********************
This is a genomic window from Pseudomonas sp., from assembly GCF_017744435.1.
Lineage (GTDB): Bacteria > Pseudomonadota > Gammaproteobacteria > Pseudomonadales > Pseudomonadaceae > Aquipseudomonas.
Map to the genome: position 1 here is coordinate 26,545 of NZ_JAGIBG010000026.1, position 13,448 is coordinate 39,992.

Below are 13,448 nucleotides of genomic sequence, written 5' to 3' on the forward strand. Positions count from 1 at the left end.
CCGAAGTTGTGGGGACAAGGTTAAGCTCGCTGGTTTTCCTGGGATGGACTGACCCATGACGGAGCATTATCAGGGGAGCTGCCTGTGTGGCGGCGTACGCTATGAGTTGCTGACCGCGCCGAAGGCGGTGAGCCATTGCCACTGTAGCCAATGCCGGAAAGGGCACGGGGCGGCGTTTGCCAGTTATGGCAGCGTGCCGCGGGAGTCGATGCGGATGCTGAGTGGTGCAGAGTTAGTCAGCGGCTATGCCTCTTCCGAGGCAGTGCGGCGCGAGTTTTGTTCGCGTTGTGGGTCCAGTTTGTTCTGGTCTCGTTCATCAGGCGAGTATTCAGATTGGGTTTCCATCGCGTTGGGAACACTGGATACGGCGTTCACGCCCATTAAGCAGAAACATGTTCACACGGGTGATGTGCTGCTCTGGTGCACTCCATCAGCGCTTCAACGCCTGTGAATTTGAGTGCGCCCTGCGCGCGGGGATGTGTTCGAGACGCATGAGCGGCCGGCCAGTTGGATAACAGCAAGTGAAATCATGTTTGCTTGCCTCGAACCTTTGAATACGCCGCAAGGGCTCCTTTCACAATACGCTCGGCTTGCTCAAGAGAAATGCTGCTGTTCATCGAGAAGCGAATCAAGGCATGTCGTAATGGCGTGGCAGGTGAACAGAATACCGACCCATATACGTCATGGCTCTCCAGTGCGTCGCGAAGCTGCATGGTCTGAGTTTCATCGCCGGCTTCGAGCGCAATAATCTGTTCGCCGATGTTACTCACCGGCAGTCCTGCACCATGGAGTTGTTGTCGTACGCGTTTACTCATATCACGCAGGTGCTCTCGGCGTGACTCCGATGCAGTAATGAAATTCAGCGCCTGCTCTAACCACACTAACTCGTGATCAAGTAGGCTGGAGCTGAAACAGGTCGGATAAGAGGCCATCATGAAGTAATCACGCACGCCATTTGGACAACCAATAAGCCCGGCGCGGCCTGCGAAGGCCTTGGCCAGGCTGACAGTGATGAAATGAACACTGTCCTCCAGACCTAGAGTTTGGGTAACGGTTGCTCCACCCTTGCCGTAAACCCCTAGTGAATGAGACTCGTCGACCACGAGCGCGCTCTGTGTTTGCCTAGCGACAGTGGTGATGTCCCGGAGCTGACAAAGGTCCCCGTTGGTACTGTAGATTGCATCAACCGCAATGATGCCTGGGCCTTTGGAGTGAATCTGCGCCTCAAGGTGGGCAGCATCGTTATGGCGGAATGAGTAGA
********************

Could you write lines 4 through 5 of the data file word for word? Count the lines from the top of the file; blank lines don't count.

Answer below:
Below are 13,448 nucleotides of genomic sequence, written 5' to 3' on the forward strand. Positions count from 1 at the left end.
CCGAAGTTGTGGGGACAAGGTTAAGCTCGCTGGTTTTCCTGGGATGGACTGACCCATGACGGAGCATTATCAGGGGAGCTGCCTGTGTGGCGGCGTACGCTATGAGTTGCTGACCGCGCCGAAGGCGGTGAGCCATTGCCACTGTAGCCAATGCCGGAAAGGGCACGGGGCGGCGTTTGCCAGTTATGGCAGCGTGCCGCGGGAGTCGATGCGGATGCTGAGTGGTGCAGAGTTAGTCAGCGGCTATGCCTCTTCCGAGGCAGTGCGGCGCGAGTTTTGTTCGCGTTGTGGGTCCAGTTTGTTCTGGTCTCGTTCATCAGGCGAGTATTCAGATTGGGTTTCCATCGCGTTGGGAACACTGGATACGGCGTTCACGCCCATTAAGCAGAAACATGTTCACACGGGTGATGTGCTGCTCTGGTGCACTCCATCAGCGCTTCAACGCCTGTGAATTTGAGTGCGCCCTGCGCGCGGGGATGTGTTCGAGACGCATGAGCGGCCGGCCAGTTGGATAACAGCAAGTGAAATCATGTTTGCTTGCCTCGAACCTTTGAATACGCCGCAAGGGCTCCTTTCACAATACGCTCGGCTTGCTCAAGAGAAATGCTGCTGTTCATCGAGAAGCGAATCAAGGCATGTCGTAATGGCGTGGCAGGTGAACAGAATACCGACCCATATACGTCATGGCTCTCCAGTGCGTCGCGAAGCTGCATGGTCTGAGTTTCATCGCCGGCTTCGAGCGCAATAATCTGTTCGCCGATGTTACTCACCGGCAGTCCTGCACCATGGAGTTGTTGTCGTACGCGTTTACTCATATCACGCAGGTGCTCTCGGCGTGACTCCGATGCAGTAATGAAATTCAGCGCCTGCTCTAACCACACTAACTCGTGATCAAGTAGGCTGGAGCTGAAACAGGTCGGATAAGAGGCCATCATGAAGTAATCACGCACGCCATTTGGACAACCAATAAGCCCGGCGCGGCCTGCGAAGGCCTTGGCCAGGCTGACAGTGATGAAATGAACACTGTCCTCCAGACCTAGAGTTTGGGTAACGGTTGCTCCACCCTTGCCGTAAACCCCTAGTGAATGAGACTCGTCGACCACGAGCGCGCTCTGTGTTTGCCTAGCGACAGTGGTGATGTCCCGGAGCTGACAAAGGTCCCCGTTGGTACTGTAGATTGCATCAACCGCAATGATGCCTGGGCCTTTGGAGTGAATCTGCGCCTCAAGGTGGGCAGCATCGTTATGGCGGAATGAGTAGA